Already, the United States is taking a lot of heat this week in Copenhagen for being the largest emitter of CO2 per capita in the world. Our country is doing a lot of talking, trying to figure out the best way to reduce these emissions while still preserving our economy, and with minimal disturbance to the American way of life. One of the proposed solutions, cap and trade, still fits into our consumerist society by turning carbon into a commodity. Cap and trade is a system that plans to limit the amount of emissions by allocating a “capped” or limited amount of carbon credits to companies that may be bought and sold (if some go unused). This seems to be a good idea in theory, and one that many environmentalists support. However, the pot has been stirred with the video below. Please click on the link and watch!
Last night, many delegates squeezed into a small room in the DGI Byen building to watch the European premier of Annie Leonard’s short animation film, “The Story of Cap & Trade: Why you can’t solve a problem with the Thinking that Created it.” Notably, a majority of these viewers were youth, a generation of YouTube watchers and visual learners. Though the 9 minute video features simple stick figures and goofy animations that made the crowd chuckle, the message is a serious one. Leonard disagrees with the US movement towards Cap and Trade as a solution to carbon emissions. What she seems to stress is that cap and trade is only a temporary solution, and one with a lot of loopholes.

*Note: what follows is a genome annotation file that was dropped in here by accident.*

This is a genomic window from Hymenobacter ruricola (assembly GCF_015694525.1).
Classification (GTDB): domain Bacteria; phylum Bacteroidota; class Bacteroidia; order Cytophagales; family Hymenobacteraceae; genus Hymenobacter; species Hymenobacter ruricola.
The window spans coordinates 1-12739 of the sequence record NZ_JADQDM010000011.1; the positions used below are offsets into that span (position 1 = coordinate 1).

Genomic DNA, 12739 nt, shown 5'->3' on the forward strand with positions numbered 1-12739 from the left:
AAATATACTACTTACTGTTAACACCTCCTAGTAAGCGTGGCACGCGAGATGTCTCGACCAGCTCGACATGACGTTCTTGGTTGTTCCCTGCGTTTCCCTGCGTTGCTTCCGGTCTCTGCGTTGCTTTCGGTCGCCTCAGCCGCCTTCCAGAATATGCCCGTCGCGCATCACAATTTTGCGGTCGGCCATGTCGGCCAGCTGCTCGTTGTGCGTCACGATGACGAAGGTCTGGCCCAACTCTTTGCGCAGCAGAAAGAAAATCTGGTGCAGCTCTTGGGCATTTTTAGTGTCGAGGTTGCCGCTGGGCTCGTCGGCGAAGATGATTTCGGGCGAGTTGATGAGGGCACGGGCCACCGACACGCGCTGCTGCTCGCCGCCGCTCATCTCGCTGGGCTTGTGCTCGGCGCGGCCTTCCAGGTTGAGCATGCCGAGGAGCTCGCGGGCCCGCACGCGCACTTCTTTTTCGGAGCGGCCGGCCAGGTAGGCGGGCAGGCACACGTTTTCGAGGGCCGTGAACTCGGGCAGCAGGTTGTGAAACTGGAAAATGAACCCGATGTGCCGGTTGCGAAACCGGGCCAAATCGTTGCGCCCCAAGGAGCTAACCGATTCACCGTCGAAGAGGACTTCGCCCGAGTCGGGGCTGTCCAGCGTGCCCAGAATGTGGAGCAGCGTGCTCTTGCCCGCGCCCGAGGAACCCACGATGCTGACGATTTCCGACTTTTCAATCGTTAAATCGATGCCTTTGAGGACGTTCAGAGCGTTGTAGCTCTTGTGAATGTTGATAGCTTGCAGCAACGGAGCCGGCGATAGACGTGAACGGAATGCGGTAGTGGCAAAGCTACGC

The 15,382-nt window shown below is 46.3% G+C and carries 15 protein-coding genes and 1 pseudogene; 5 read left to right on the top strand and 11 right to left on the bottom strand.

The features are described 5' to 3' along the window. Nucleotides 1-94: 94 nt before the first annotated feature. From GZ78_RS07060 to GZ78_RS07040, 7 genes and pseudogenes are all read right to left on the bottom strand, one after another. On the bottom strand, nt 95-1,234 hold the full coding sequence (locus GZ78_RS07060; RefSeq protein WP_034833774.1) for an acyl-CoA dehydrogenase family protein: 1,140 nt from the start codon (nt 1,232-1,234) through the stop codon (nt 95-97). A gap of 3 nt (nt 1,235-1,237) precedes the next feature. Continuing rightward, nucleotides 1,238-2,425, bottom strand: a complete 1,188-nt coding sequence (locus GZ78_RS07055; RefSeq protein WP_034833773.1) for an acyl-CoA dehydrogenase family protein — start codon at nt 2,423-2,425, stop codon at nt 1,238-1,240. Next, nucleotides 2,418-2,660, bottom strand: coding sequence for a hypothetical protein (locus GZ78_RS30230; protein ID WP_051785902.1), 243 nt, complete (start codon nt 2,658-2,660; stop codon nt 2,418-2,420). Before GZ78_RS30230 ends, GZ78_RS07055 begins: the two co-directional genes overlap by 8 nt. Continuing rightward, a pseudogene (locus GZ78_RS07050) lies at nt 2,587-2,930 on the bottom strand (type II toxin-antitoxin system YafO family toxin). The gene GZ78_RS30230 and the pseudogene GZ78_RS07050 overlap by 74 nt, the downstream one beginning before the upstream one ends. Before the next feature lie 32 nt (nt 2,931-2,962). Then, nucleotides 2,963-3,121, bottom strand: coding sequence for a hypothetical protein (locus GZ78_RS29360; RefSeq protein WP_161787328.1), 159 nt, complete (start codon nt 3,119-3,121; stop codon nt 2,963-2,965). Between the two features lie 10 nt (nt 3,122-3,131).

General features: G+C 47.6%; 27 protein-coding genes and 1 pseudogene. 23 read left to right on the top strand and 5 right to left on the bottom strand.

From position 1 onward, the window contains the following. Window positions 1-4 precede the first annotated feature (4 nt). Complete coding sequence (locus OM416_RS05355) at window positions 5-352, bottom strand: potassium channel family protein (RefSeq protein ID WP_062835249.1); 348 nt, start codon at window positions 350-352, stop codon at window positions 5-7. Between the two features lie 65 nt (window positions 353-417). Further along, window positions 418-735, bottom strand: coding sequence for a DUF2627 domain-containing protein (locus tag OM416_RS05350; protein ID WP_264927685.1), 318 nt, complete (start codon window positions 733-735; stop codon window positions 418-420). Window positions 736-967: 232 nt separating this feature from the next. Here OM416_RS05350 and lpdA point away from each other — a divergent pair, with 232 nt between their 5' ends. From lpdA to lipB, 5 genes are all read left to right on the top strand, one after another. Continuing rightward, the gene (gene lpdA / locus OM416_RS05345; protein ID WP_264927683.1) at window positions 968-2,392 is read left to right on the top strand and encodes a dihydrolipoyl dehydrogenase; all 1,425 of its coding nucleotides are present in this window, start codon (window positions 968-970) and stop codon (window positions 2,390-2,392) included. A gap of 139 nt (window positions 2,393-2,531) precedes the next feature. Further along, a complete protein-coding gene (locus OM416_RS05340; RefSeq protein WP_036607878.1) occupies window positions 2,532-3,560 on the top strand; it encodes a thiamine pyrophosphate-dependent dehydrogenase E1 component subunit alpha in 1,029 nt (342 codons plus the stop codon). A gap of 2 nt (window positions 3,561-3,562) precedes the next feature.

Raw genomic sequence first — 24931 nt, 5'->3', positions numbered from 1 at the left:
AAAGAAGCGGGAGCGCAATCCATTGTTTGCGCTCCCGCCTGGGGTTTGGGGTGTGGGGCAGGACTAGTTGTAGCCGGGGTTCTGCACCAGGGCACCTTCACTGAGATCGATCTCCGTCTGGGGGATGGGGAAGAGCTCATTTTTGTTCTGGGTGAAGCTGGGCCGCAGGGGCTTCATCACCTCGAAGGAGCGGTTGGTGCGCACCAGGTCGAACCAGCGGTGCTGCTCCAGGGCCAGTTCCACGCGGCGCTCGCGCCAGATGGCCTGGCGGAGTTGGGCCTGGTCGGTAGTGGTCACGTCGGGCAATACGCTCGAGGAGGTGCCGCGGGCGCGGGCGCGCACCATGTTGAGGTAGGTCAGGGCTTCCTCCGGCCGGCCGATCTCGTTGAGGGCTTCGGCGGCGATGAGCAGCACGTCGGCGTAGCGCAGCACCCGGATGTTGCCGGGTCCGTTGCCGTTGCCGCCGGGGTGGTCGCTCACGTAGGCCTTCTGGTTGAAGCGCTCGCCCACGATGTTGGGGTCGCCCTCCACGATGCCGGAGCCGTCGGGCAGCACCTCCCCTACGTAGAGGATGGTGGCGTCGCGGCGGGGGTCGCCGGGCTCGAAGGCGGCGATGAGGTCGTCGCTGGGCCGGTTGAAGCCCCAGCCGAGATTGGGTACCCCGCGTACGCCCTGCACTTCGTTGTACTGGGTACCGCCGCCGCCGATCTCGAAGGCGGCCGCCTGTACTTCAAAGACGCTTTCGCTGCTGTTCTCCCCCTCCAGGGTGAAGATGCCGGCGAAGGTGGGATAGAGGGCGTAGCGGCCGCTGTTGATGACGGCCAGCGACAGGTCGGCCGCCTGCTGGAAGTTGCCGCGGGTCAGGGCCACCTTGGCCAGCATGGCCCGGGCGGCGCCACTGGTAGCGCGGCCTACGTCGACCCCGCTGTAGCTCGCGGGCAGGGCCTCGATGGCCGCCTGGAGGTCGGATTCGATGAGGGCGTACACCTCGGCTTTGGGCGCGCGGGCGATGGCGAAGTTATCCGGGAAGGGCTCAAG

The stick figures of Enron executives and Goldman Sachs (who, we are reminded, gave us the sub-prime mortgage crisis) are held responsible for coming up with cap and trade as a solution, with a strong implication that they are acting only out of their own self interests: greed. The flaw, she suggests, is that they design markets that they know will eventually fail, and cash out before the big crash. Cap and Trade will fail because too many “free credits” of carbon are being given away, serving as a reward for polluting. Loopholes such as offsetting, where countries may plant trees to give them credit back to emit more CO2 into the atmosphere. The problem is, those trees are really palm-oil trees that are planted in previously deforested areas in the Brazilian Rainforest, for example.
Developing countries shouldn’t have to clean up after their neighbor’s messes. In this light, Annex 1 countries should be held fully responsible. No offsetting should be allowed, and cap and trade would let them off the hook a bit by allowing offsetting. Leonard’s suggested solution was that the credits be allocated for a sum of money up front, not given away. This would help to cut back on further emissions and avoid “rewarding” large companies for emitting CO2.
She brings up some valid points, made accessible to the masses via this factual, persuasive, and entertaining animation. Hopefully, the youth will move out of the role of merely audience members this week in Copenhagen as cap and trade comes up in discussion. We will certainly have to come up with something permanent if we strive to reach the long-term goal of reducing carbon emissions in this country by 80% by 2050.